Instant Disease Diagnosis

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Instant Disease Diagnosis

The challenge of discovering what's wrong with a patient has confounded doctors for ages.  In fact, for most of the history of medicine, diagnosis has been more of an art than a true science, combining skill, experience, and intuition. 

That can have serious, and often fatal, consequences.  Despite the best intentions, doctors often make mistakes when the results of diagnostic tests call for them to use their judgment.  According to The New York Times,1 a research study based on data from autopsies reached the mind-boggling conclusion that doctors seriously misdiagnose life-threatening illnesses in one out of every five cases.  That means that millions of patients are not being treated for the diseases they have.

In fact, even though today's doctors often use such modern technologies as magnetic resonance imaging and endoscopy, the Journal of the American Medical Association2 reports that the percentage of faulty diagnoses has not improved since the 1930s.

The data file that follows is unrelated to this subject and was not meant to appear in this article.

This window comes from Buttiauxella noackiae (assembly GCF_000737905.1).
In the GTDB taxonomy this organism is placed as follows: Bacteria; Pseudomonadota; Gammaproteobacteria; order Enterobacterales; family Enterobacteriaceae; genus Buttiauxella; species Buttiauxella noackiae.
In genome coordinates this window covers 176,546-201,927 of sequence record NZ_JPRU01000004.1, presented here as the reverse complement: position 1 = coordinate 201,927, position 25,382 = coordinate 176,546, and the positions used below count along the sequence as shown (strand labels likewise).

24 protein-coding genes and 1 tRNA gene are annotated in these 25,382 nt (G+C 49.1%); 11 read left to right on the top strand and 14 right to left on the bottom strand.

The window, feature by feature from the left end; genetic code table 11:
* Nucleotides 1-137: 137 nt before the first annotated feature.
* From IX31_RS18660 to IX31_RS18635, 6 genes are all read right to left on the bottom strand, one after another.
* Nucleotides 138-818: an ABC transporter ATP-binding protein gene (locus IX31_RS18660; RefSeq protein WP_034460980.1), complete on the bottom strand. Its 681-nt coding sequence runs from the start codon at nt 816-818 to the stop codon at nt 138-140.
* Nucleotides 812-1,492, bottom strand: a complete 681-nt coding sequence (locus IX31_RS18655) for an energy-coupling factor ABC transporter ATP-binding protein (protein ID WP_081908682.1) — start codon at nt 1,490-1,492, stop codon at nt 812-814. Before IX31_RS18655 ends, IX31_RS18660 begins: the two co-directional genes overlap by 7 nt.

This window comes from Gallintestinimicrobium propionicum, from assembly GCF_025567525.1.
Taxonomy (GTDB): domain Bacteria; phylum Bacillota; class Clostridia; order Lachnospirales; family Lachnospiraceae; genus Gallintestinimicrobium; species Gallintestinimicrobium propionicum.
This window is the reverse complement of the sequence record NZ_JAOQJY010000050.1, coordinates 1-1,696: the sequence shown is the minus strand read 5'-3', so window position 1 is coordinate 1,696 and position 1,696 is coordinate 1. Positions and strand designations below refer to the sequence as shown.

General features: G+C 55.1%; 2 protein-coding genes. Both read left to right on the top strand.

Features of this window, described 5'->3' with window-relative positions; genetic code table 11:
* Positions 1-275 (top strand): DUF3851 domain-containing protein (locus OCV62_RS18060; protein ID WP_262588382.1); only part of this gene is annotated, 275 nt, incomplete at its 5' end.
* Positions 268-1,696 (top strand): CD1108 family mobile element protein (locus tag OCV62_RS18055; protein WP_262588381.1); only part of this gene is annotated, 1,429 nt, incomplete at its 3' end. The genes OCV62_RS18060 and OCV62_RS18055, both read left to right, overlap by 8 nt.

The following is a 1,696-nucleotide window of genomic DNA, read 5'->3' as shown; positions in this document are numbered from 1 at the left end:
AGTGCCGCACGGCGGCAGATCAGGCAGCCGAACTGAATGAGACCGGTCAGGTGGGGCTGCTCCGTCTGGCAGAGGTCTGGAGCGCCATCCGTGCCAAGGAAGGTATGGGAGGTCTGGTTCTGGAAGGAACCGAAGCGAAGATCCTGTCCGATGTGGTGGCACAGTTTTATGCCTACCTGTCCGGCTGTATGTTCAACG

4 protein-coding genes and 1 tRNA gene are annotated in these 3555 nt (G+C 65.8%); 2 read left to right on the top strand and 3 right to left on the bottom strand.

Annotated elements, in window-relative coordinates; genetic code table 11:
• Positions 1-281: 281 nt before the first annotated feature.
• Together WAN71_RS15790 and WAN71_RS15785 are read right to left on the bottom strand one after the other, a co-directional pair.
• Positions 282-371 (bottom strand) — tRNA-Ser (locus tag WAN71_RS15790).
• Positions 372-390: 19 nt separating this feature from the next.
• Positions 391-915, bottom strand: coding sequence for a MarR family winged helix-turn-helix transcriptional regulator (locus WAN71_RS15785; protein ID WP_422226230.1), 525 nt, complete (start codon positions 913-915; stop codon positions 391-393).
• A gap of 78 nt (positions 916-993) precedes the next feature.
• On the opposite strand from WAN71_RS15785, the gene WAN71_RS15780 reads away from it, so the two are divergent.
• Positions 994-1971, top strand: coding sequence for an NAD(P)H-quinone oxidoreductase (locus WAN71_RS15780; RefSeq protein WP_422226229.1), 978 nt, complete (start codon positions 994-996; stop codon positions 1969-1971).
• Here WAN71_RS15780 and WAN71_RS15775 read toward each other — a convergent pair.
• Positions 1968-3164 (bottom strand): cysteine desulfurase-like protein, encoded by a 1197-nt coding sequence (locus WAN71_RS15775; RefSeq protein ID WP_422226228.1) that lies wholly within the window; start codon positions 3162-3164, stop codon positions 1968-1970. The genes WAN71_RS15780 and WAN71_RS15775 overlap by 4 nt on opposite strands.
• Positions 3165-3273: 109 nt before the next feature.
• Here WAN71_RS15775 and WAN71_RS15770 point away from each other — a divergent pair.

But now, that tragic situation is about to change:  A new era of diagnostics is dawning, and it involves a wide range of innovative technologies that will make diagnosing a disease as easy as using a home pregnancy test kit.  In some cases, it will even be as easy as breathing.

Let's take a look at several new technologies that promise to revolutionize disease detection and save countless lives.

According to the journal Angewandte Chemie,3 scientists at the Institute of Bioengineering and Nanotechnology in Singapore have developed a chip that provides fast genetic analysis using magnetic nanoparticles.  It can diagnose diseases in minutes from a single drop of blood taken with a pinprick.

The journal Cancer Research4 reports on another device that uses a urine sample to screen for prostate cancer far more accurately than the conventional PSA blood test currently does.  It uses biomarkers and will eventually be accurate enough to eliminate the need for biopsies. 

At the annual meeting of the American Association for Dental Research in Dallas, Texas, researchers introduced another diagnostic tool, which is based on a sample of saliva.5  The technology maps proteins and messenger RNA to detect cancer.  While now being used for oral cancer, it is being refined to detect pancreatic cancer, breast cancer, lung cancer, ovarian cancer, diabetes, and even Alzheimer's disease...

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